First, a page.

In 2010, I’d graduated from the then Arts Institute at Bournemouth (now Arts University Bournemouth) having studied commercial photography and had made my way across the pond to work for the marvelous Karen d’Silva (now our head of Content & Creative) as her assistant a few days a week. The rest of my time was split between working at a boutique stock agency, WIN-Initiative and then spending the weekends assisting photographers like Bob Carey and Brett Beyer. Under the wing of Chrissy Reilly, who was pretty much the glue at WIN.  I went to every photo event the city had to offer. We stacked up business cards and cocktails – and yet somehow I always managed to stay awake on the L train back to my weird Craigslist flat in Brooklyn. Over the 90 days I spent in the city, I had not only learnt a huge amount, but had developed a reputation for being the Brit who knows about the internet and this thing called social media.

Having begun the laborious and expensive process of talking to lawyers about a longer term working visa, the notion was canned when a better job opportunity came about at Orange Logic – the then leading provider of digital asset management and digital rights management software.

My relationship with photography was very quickly transforming into phototechnology.

The job was a steep learning curve; not just about agile technology, software as a service, and rights management, but about my own ability to learn, adapt and overcome. I quit, repatriated to the U.K and began going it alone. As Leslie said in her own post, life goes on.

So when I met Leslie in 2015, I was on a recce trip back to New York, but this time to learn about the challenges and opportunities for an international development company looking to open it’s doors to the US market. My then business partner and I were exploring the city’s digital scene, meeting others who had successfully bridged the Atlantic divide and soaking up as much as we could to take home and consider. Our business, a development agency with offices in the UK and Thailand, had started to flip the script. We were no longer just developing discreet projects for clients, but we’d started to take equity in startups – becoming their remote CTO and working in partnership with them to grow and fund their businesses.

Hearing about our setup, Leslie began to tell me about her idea for an app that would help creatives find great content faster by simply providing the facility to search multiple providers all in one place. Having seen my own team of creatives struggle to find the right shot so many times before, I knew firsthand how long it could take to source a single, licensable image for a creative campaign. If you haven’t ever been tasked with searching for a good stock image, I can tell you with great certainty that it is a pain in the arse. It’s a laborious process of flitting between one stock library and another – do they have the right content? How much are their images? Can I make a lightbox for my client with images from more than one provider? No. What a drag.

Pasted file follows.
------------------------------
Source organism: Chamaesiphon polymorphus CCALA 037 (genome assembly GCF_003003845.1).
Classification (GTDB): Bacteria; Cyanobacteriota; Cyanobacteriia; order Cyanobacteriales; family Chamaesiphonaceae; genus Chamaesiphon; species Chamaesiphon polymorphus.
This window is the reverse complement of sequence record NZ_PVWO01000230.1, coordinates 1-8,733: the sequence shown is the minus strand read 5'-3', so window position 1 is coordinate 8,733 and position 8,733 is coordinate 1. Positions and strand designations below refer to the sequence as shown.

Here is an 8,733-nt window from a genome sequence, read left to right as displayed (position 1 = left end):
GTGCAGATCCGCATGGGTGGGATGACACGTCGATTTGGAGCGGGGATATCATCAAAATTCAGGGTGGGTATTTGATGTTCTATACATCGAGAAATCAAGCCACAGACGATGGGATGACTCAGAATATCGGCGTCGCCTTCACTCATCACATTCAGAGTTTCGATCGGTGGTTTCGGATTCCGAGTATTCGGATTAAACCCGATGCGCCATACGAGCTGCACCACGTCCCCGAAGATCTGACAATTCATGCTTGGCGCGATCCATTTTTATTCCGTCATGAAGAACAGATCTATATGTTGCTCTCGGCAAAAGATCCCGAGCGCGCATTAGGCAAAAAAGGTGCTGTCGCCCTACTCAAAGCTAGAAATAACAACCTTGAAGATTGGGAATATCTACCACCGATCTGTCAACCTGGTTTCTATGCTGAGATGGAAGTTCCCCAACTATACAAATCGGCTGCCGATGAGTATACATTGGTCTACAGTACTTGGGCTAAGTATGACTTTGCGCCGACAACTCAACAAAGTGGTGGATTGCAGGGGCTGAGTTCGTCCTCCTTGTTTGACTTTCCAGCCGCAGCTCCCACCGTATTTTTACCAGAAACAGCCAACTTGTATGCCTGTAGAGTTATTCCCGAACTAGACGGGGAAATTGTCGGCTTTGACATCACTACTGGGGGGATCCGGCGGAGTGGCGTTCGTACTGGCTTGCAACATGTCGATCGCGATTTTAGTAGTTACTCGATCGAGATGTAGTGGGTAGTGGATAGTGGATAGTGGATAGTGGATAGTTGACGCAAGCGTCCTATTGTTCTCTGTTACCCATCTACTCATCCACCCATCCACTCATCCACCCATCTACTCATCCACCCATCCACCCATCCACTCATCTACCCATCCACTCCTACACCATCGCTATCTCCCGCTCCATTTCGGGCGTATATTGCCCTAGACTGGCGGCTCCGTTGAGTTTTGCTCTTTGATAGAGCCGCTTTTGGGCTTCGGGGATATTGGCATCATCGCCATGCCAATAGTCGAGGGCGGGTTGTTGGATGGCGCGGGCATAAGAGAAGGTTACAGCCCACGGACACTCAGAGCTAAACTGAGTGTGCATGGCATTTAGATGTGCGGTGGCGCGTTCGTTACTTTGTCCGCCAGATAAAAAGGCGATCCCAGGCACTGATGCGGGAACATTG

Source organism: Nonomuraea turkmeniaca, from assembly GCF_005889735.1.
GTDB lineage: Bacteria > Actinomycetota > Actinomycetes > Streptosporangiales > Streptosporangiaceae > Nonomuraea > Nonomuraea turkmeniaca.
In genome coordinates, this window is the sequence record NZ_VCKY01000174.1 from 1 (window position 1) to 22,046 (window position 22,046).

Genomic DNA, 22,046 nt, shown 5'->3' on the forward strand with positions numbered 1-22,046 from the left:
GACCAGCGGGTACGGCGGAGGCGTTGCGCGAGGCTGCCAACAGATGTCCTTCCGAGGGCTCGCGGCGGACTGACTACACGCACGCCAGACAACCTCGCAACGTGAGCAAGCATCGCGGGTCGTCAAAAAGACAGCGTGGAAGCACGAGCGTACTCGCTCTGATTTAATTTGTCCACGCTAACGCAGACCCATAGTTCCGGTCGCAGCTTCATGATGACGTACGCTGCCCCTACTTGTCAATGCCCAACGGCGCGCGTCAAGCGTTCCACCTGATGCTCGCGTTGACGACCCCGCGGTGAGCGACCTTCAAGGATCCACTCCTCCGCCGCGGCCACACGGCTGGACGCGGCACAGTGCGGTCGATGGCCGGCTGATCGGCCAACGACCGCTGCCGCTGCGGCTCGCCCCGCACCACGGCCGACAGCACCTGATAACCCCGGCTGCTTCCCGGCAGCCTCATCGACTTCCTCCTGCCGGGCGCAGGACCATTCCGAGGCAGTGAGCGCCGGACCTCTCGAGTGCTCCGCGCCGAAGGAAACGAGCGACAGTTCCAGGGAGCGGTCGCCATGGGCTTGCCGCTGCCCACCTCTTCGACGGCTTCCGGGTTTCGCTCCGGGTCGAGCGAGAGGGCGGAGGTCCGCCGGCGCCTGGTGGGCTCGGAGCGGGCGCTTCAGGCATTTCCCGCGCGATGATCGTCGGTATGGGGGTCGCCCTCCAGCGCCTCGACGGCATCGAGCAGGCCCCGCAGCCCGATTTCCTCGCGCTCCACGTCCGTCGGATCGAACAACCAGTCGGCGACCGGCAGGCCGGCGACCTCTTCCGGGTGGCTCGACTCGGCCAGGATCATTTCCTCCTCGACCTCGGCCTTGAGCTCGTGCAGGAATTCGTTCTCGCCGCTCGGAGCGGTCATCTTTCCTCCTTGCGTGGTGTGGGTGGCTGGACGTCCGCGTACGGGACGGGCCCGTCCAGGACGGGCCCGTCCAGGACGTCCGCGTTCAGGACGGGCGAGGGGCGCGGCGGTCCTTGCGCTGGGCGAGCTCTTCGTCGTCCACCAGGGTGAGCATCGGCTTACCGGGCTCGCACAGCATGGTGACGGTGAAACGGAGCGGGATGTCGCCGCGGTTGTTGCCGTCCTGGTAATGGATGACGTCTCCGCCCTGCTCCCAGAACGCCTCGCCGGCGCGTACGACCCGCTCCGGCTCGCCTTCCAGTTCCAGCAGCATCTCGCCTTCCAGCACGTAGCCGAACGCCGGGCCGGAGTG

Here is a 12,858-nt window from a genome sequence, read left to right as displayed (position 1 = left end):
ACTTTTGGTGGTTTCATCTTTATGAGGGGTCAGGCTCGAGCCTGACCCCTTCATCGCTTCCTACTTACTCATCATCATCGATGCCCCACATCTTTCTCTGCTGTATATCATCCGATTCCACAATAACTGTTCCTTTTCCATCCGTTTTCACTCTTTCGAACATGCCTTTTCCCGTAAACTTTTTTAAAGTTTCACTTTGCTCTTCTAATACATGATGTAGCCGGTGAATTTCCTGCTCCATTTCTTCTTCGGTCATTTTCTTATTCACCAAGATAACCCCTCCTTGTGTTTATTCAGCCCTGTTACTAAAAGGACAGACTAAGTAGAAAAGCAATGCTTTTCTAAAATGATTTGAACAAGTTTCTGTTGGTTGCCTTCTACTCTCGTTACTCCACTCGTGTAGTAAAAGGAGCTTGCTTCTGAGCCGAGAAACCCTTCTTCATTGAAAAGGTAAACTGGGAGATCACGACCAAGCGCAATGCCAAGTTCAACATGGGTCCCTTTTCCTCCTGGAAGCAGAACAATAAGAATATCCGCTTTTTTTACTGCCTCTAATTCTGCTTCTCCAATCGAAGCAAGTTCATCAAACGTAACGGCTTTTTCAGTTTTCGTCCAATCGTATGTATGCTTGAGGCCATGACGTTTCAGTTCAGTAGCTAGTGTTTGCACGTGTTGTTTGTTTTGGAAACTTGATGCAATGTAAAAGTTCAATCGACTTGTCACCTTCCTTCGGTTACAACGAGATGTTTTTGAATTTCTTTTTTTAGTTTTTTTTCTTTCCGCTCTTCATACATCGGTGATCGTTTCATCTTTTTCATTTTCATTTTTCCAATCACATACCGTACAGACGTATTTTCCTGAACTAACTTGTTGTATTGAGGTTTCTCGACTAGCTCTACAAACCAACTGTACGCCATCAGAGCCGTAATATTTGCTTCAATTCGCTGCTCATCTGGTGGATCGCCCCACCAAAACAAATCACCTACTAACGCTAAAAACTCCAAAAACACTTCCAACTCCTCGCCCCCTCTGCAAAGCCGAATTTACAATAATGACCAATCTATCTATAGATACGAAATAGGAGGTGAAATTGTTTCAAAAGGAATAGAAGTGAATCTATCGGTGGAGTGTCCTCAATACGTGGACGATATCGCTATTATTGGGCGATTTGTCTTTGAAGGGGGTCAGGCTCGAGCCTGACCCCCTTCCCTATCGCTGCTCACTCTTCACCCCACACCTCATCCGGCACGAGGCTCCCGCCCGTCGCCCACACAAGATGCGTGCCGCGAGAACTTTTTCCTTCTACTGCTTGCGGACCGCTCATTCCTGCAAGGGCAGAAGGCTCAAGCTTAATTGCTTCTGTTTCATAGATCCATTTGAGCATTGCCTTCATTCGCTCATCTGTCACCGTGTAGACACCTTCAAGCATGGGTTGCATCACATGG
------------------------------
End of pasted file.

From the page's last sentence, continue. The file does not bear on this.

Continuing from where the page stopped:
When I first heard the idea for iSPY, I was already sold.

My team got to work building the prototype and soon enough, we launched the Beta to a small group of friends, investors, peers and early adopters.

Since the launch, my day job has changed again. After a little over two years in the exclusive world of technology, I craved a broader creative scope, made my peace with my business partner and left the company building iSPY to join the senior team of a branding agency. It’s been a great transition personally, but it’s also been fuelling iSPY. In the world of branding, stock images are traded almost continuously – so it’s been an amazing opportunity for me to sit client side and experience the real need our iSPY customers have for this product we’re building.

I know we need iSPY, because I need it – and I’m motivated to keep improving it.

Natalie Burns VP Strategy iSPY Visuals LLC

Natalie Burns is the VP Strategy at iSPY Visuals, Inc., a search one and done aggregation tool for visual content. In the daytime, you’ll find Natalie working as a Strategist at the branding agency, Pixeldot, hosting and moderating events that celebrate women in technology and advocating women’s rights and voter engagement through projects like What Women Want 2.0. Prior to Pixeldot, Natalie was co-Director of an international technology company and began her career at the intersection between technology and photography.

Connect with Natalie: Twitter | LinkedIn | Angel List